Of course you know this but the problem is that you prefer to use Linux on your laptop or notebook computer and you do not have a wireless-capable, Linux-based laptop or notebook computer.

Fortunately, some Linux distributions, such as Red Hat Linux 7.2 for example, support wireless PC Card network adapters whose vendors do not support Linux. Moreover third-party Linux drivers for some wireless PC Card network adapters are available. Even so, you still might have to do some tweaking such as modifying startup-scripts to get a wireless PC Card network adapter working on your Linux-based laptop or notebook computer.

In Part IV, we will look at installing a PCI wireless network adapter in a desktop computer. Stay tuned.

Proxim's suggested retail price for the Skyline 802.11b PC Card for Notebooks is $149.


(Back to Page 2)



Related Articles


Getting Started with Wireless Network Technology Part I: A Simple Wireless Computer Connection for Home, Office, or School

Part II: Connecting a Wireless Laptop or Notebook PC to a Wired PC Network

Computer Connections at Home, Office, & School

Some Basics for Computing & Networking Novices


Triple-Boot Caldera OpenLinux, Red Hat Linux, & MS Windows for Best of Three Worlds

Caldera OpenLinux Workstation 3.1 -- A First Look

Red Hat Linux 7.2 Distribution Release


Belkin 4-Port USB Switch for Linux, Mac, & Windows

Laptop & Notebook Docking -- Peripheral Device Sharing


Linux Wireless Lan Info and Drivers


Wireless LAN resources for Linux

The Linux Wireless LAN Howto

Intersil PrismII based cards

AbsoluteValue Systems (Linux drivers)


Products Discussed in Article


Caldera OpenLinux

Proxim Skyline Products

networking by example

Linux and Networking Books:

Here are some books to help you with Linux and with networking. They cover different user levels, take different approaches, and discuss different Linux or networking features. Pick the book or books that suit your needs best.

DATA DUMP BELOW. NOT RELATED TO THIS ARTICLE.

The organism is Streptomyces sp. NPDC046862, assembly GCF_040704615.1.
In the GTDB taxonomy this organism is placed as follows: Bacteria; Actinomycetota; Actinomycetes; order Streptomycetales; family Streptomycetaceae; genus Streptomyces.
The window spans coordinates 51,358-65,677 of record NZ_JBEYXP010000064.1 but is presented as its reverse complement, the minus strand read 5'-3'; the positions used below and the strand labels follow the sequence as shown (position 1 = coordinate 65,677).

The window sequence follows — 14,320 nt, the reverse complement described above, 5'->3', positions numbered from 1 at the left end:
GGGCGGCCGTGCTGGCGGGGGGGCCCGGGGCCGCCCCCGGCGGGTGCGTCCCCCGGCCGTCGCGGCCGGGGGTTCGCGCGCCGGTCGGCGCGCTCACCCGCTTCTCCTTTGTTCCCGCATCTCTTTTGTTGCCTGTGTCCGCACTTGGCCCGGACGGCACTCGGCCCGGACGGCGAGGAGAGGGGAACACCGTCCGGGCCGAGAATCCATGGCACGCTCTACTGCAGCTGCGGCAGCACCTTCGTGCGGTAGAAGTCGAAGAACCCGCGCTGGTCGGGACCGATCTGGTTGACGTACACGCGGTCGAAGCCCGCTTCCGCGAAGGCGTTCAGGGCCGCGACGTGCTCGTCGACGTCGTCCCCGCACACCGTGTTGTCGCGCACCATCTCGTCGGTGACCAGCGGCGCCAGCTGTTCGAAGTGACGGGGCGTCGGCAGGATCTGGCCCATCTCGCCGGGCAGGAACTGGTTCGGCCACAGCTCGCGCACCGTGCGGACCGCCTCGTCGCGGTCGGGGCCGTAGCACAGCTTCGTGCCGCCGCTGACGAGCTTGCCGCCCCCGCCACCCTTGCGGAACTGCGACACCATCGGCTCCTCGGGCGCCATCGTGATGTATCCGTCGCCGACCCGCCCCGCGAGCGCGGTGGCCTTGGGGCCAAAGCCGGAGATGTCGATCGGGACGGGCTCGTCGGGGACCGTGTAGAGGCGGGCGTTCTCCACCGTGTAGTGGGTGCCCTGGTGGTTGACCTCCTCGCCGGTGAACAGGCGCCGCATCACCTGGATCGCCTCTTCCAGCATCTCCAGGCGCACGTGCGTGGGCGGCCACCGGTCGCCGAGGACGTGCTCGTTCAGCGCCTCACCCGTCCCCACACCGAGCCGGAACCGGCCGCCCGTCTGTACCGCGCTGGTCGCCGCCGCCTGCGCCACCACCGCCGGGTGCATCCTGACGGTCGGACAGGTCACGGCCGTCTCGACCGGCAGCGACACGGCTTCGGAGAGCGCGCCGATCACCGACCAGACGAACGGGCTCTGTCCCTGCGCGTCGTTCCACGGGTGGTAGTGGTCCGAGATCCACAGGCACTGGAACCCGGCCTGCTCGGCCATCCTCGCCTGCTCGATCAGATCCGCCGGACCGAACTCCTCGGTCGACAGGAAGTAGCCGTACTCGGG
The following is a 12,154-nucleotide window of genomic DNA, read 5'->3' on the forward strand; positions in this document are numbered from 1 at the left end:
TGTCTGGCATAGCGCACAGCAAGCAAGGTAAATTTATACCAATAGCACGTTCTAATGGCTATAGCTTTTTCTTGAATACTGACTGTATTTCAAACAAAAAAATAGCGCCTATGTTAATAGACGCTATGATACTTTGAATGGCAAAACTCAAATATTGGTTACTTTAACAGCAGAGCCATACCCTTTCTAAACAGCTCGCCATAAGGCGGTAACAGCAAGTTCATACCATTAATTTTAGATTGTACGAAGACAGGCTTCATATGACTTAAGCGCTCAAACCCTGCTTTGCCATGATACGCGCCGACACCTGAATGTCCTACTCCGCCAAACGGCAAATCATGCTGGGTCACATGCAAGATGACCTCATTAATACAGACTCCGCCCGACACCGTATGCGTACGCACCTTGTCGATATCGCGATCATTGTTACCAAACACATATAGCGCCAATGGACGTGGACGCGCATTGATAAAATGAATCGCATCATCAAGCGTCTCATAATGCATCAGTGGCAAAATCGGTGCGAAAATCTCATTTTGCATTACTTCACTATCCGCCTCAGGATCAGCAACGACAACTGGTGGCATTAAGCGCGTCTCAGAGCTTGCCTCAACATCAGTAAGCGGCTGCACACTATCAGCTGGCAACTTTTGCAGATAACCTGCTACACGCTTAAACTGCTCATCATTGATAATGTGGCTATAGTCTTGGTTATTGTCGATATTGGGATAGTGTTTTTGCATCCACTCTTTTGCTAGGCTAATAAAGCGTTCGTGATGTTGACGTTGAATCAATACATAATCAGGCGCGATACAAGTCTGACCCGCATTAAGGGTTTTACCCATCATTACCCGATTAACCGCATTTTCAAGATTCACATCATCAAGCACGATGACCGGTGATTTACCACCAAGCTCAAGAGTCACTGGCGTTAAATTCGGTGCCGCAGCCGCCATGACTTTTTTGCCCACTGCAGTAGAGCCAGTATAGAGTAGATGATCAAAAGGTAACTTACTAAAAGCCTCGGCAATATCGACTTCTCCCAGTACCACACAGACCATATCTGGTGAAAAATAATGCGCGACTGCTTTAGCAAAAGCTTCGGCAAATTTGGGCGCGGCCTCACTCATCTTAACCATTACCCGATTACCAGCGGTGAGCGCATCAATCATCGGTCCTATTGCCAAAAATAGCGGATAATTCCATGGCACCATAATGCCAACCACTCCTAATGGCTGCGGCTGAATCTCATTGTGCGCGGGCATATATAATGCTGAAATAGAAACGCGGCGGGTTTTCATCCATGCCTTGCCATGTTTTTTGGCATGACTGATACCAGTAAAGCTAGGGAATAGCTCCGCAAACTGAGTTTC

For Wireless Networking:


Chapters 14-16 in Upgrading and Repairing Networks 3rd Edition, Que Books, ISBN 0-7897-2557-6. $60.

Chapters 13-15 in How Wireless Works, Que Books, ISBN 0-7897-2487-6. $30.


Linux/UNIX Books


Red Hat Linux 7.2 Unleashed, SAMS, 0-672-32282-X. $50

UNIX Unleashed, 4th Ed., SAMS, 0-672-32251-X. $50


For Networking in General:


Complete Idiot's Guide to Networking Your Home, Que Books, ISBN 0-7897-1963-0. $17

Networking by Example, Que Books, 0-7897-2356-5. $38

Networking For Dummies, IDG Books, 0-7645-0772-9. $22.

Peter Norton's Complete Guide To Networking, Sams, ISBN 0-672-31593-9. $30


Samba Primer Plus, Sams, ISBN 0-672-21932-2. $35. (Use Samba to share Windows and Linux files on the same network.)

Sams Teach Yourself Windows Networking in 24 Hours, Sams, ISBN: 0-672-31475-4. $20

This Wired Home: The Microsoft Guide to Home Networking, 2nd Ed, Microsoft Press, ISBN 0-7356-1158-0. $30

Understanding the Network, A Practical Guide to Internetworking, New Riders, ISBN 0735709777. $40

Upgrading & Fixing Networks for Dummies, IDG Books, 0-7645-0347-2. $30.


Credits

The graphic above the article index is adapted from artwork on Proxim Skyline Web pages cited in the Resources section of this article



Copyright 2000-2002 -- MozillaQuest -- Brodheadsville, Pa..USA -- All Rights Reserved